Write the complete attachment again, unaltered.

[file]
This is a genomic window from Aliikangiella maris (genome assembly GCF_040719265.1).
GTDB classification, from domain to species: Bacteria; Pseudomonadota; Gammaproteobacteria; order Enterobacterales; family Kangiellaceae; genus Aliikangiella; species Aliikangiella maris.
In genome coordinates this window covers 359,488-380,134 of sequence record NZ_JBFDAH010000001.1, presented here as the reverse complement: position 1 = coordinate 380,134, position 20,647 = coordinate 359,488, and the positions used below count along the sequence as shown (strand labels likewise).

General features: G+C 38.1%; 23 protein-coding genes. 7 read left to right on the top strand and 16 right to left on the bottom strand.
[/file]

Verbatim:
This is a genomic window from Aliikangiella maris (genome assembly GCF_040719265.1).
GTDB classification, from domain to species: Bacteria; Pseudomonadota; Gammaproteobacteria; order Enterobacterales; family Kangiellaceae; genus Aliikangiella; species Aliikangiella maris.
In genome coordinates this window covers 359,488-380,134 of sequence record NZ_JBFDAH010000001.1, presented here as the reverse complement: position 1 = coordinate 380,134, position 20,647 = coordinate 359,488, and the positions used below count along the sequence as shown (strand labels likewise).

General features: G+C 38.1%; 23 protein-coding genes. 7 read left to right on the top strand and 16 right to left on the bottom strand.